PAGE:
Serves 16

I don’t consider myself to be a Top Baker, but what I do always seems to be appreciated. I am very definitely in the how it tastes camp, rather than how it looks. Today, while making this all-time favourite bake, I realised that I have never before written down my recipe. It was a surprise! In Sussex people used to queue for this when our friends Sarah and Jim opened their private garden at West Dean annually for the Yellow Book. Here in Orkney, and having made it for one or two village occasions, it is now being requested. Last year Coffee & Walnut cake was one of the categories in The Hope Show and there were some splendid entries. If the Show happens this year I have been handed the poisoned chalice of being asked to judge. I’d better shed a lot of weight before the beginning of August, just in case, as there were so many entries last year!

Print the recipe here.

• 4 large eggs

• 1 tbsp coffee essence or very strong coffee

• 125g (approx) caster sugar

• 175g self raising flour

• 1 tsp baking powder

• 125g (approx) soft baking margarine, straight from the fridge, or well softened butter at room temperature

• 2-3 tsps hot water (from a recently boiled kettle)

To decorate:

• 100g softened unsalted butter

• 150g icing sugar

• 1 tbsp coffee essence, or to taste

• 75g or more walnuts, roughly chopped

1. Preheat the oven to gas mark 4, 180C, 350F. Line a 20cm square shallow baking tin with parchment.

2. Place your mixing/mixer bowl on the scales and zero the readout. Break the eggs into the bowl – they will probably weight about 120-130g. You need this weight of sugar and fat and 40-50g more of flour. Beat the eggs with the coffee essence and return the bowl to the scales, adding the sugar, flour, baking powder and finally the fat.

3. Beat the mixture until it is a smooth, creamy consistency then continue beating for up to a minute. Add the hot water, a little at a time, and beat again – the mixture should be slack and look almost as though it will curdle. Spoon into the prepared tin and smooth the top.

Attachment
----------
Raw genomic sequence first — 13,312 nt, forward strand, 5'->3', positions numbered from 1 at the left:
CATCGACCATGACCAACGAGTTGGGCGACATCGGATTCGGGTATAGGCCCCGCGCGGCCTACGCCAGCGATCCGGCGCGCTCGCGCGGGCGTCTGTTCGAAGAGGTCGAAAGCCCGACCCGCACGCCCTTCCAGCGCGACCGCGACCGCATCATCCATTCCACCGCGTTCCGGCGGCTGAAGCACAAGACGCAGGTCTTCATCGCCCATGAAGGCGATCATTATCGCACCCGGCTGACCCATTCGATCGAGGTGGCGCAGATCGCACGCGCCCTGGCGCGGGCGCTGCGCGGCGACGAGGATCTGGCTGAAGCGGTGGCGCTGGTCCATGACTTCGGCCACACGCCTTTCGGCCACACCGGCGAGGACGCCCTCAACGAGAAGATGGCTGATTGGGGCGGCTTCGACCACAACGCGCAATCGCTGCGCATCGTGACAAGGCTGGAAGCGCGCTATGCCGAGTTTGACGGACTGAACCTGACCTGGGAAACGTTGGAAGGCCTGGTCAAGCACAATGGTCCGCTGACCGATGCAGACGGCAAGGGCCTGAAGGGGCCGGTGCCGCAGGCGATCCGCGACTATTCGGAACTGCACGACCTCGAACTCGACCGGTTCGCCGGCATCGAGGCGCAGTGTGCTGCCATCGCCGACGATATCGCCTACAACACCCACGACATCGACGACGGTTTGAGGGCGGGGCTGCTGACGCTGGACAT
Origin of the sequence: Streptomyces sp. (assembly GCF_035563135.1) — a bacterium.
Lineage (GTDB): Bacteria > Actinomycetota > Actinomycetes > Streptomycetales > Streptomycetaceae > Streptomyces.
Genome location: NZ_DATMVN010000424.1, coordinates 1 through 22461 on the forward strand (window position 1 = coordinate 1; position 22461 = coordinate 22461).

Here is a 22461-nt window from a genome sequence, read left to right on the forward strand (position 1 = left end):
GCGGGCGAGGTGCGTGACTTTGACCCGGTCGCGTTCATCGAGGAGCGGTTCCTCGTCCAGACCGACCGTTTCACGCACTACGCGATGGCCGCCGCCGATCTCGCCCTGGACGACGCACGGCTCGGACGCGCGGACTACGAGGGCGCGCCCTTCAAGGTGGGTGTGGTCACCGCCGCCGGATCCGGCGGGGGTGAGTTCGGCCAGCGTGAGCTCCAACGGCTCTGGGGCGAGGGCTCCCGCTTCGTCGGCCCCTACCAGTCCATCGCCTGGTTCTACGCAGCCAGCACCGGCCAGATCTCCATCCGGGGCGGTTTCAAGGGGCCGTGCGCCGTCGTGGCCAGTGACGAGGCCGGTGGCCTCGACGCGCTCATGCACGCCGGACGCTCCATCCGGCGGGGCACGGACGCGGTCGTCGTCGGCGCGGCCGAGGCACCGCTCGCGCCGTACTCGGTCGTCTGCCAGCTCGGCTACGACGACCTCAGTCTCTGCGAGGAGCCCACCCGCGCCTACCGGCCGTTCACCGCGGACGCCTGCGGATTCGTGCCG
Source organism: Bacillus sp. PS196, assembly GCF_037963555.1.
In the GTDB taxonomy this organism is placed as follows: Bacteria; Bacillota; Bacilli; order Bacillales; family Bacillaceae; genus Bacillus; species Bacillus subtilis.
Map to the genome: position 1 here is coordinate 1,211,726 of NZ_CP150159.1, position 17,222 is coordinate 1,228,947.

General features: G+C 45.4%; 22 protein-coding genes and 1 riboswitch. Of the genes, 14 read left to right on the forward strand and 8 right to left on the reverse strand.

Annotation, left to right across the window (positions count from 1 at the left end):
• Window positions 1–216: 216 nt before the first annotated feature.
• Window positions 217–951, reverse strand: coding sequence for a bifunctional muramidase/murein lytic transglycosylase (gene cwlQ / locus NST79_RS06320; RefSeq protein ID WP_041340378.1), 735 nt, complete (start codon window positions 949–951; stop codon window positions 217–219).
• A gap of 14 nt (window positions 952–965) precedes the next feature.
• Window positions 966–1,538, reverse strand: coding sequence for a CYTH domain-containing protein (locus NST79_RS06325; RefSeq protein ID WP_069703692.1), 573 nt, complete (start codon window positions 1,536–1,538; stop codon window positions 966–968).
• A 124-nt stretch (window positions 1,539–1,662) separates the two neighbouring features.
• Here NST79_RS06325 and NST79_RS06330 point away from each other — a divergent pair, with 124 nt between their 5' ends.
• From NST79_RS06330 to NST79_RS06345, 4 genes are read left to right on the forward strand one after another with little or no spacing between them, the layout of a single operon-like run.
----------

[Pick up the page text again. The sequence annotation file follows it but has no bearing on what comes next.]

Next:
4. Bake in the preheated one for 30-35 minutes, until the centre of the cake springs back when lightly touched with your fingers.

5. Use the baking parchment to help you lift the cake out of the tin onto a wire rack and leave it to cool.

6. For the icing, beat the butter and sugar together to a smooth and creamy consistency, adding the essence as the mixture comes together. Continue beating until smooth, soft and spreadable.

7. Slather the cake with the icing then scatter it generously with the chopped walnuts. Cut into sensible sized pieces but, of course, nuts are good for you and this is really about the nuts!!

Top Tips:

  • One stage cake mixes are really easy but you must add extra baking powder for a good rise. The hot water at the end of mixing also ensures a light sponge.
  • Fan ovens have been an important development in the kitchen in my working lifetime but you need to know your own oven and how it works. I have 2 single ones – an AEG which you have to reduce the dial temperature by 10-20C to use well, and a Lamorna, Howden’s kitchens own label. The Lamorna (the much cheaper oven) cooks correct to dial and is actually the better one for baking.
  • This recipe works just as well with gluten-free flour which is useful when baking for fetes and all those things that we used to do… It also freezes very well iced and decorated.
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